Assistant Professor of Biology
MAJOR AREA: Microbiology
OFFICE: B17 A Life Science
LAB: B17 Life Science
The extent of bacterial diversity is believed to largely surpass all eukaryotes together (plant, animals, fungi, and protists), but still beyond measurable reach owing to our limited technological advances in cultivation and molecular analyses. More important than cataloging all microbial species, is the understanding on how species rise, fall, exert influence on and are influenced by a complex ecosystem. These questions have broad implications to basic research in evolutionary biology and ecology, and applied aspects, such as conservation policies.
The research program in my laboratory is guided by the following specific questions:
1) How is the genetic diversity of a species reflected in its habitat abundance pattern?
2) What biological, chemical, and physical forces shape spatial and temporal patterns of species distribution?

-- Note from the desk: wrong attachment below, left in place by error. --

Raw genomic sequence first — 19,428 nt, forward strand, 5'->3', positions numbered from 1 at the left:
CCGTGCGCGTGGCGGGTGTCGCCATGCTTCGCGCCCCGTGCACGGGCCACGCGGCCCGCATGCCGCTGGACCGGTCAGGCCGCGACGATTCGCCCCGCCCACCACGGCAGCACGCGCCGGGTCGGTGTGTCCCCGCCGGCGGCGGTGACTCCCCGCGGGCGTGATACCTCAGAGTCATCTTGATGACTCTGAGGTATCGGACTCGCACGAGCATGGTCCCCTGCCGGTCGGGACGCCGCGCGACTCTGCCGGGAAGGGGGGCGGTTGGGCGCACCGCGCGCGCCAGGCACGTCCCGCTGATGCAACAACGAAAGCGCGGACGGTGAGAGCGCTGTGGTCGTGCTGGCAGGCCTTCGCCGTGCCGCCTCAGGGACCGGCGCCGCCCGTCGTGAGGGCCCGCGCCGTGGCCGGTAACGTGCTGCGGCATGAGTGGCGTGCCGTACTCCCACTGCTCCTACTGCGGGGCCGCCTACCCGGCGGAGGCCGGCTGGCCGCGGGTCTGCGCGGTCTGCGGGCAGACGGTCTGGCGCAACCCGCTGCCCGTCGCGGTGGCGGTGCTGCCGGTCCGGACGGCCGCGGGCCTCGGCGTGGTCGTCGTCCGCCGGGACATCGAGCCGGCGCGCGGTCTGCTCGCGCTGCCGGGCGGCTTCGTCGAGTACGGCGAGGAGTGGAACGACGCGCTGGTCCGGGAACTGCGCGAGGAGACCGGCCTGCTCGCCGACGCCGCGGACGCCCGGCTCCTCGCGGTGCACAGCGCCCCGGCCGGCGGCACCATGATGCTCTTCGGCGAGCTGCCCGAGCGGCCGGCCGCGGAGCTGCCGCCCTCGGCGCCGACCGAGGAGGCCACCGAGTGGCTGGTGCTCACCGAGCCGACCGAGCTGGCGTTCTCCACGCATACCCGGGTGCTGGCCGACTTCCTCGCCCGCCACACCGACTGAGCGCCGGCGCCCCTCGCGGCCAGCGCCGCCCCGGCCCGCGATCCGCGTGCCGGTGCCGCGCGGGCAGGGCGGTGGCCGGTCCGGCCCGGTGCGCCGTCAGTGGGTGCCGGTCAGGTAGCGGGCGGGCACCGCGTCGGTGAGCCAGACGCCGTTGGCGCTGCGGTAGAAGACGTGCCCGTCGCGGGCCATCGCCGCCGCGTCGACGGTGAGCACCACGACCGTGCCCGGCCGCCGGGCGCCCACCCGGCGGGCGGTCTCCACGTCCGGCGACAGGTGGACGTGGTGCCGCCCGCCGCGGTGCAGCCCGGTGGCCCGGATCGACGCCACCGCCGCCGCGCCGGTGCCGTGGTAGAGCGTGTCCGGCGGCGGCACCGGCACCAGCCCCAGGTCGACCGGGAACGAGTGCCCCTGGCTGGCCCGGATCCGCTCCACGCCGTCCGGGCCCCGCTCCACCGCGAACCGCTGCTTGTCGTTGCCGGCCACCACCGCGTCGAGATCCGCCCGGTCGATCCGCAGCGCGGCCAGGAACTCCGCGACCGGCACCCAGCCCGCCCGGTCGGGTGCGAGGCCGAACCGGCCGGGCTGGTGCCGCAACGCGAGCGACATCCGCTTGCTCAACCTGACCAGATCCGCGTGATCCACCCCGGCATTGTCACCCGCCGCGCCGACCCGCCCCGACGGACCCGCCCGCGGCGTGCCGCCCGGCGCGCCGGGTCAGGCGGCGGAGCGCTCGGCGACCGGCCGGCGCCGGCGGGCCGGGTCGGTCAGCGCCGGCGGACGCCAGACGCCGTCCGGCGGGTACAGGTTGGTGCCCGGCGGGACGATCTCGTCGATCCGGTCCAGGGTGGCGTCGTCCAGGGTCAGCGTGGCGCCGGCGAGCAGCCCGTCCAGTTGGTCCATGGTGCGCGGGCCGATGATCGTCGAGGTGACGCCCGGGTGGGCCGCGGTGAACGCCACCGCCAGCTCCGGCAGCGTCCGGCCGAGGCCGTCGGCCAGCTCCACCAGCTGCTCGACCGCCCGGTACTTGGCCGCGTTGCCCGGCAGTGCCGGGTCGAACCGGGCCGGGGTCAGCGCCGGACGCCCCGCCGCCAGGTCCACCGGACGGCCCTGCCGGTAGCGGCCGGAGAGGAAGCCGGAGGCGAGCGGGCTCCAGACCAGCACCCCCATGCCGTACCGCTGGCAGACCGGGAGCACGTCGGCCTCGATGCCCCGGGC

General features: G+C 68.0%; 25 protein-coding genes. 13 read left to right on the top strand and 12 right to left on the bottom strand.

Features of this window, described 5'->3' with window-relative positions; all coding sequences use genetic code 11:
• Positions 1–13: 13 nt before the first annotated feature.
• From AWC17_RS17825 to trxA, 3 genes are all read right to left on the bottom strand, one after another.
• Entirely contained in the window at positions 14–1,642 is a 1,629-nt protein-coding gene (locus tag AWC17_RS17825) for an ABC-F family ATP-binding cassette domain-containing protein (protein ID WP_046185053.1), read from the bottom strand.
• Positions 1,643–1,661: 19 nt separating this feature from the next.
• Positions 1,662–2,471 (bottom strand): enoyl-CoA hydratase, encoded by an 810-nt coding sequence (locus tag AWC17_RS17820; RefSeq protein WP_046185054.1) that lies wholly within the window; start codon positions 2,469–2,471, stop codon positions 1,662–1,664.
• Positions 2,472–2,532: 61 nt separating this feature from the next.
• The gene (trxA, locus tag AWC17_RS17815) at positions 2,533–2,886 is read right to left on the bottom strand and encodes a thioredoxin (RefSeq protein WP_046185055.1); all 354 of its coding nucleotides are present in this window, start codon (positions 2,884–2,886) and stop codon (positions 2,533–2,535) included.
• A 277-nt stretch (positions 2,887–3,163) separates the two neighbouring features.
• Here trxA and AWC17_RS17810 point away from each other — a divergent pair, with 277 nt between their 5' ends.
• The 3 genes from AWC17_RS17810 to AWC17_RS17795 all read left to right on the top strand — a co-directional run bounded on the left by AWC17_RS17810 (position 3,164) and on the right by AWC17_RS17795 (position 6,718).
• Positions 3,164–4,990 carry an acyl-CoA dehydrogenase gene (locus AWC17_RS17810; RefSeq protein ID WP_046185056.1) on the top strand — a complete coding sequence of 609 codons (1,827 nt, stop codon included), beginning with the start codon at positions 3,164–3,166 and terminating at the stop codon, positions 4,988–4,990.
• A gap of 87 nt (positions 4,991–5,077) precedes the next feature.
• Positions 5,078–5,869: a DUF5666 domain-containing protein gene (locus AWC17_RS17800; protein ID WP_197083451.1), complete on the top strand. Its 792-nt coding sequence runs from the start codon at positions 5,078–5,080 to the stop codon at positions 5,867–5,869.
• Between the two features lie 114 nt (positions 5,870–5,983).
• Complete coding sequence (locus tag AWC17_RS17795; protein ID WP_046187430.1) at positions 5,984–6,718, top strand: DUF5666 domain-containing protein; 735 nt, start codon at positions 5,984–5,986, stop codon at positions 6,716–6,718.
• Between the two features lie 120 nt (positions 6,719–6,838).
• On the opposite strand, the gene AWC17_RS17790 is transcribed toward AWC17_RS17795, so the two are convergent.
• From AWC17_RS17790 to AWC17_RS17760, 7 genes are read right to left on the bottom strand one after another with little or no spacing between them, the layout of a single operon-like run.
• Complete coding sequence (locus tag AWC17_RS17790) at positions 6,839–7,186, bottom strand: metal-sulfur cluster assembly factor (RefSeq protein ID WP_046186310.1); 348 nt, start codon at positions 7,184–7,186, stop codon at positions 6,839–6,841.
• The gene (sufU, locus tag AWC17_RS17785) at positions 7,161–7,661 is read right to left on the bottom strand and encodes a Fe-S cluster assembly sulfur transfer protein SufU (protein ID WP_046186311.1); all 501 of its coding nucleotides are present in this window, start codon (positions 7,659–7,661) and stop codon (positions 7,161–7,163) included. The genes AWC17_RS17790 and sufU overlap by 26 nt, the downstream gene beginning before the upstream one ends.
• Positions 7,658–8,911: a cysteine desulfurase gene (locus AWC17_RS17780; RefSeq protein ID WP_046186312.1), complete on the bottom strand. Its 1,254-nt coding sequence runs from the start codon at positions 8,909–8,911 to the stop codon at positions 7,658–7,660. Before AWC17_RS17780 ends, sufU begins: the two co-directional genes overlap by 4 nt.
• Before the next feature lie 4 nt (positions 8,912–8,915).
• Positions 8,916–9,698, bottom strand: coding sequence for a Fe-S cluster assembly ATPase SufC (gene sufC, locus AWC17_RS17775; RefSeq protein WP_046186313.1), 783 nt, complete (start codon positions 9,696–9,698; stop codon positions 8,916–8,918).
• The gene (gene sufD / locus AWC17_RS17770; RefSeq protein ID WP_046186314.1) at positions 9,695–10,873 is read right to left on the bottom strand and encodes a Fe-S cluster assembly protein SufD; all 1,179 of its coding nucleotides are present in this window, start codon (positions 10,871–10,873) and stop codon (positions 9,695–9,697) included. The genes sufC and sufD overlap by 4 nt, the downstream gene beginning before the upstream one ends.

3) What are the genomic features (genes, regulatory sequences, gene copy number, etc.) responsible for the ecological outcome of a species?
To answer these questions, my laboratory has been using a combination of genomic and physiological experimental data to study microbial phylogenetic, and functional diversity, and ecological processes shaping microbial communities.
If you are interested in evolutionary and ecological genomics, microbial ecology, and microbial diversity, please email me at firstname.lastname@example.org for more information to join my research group.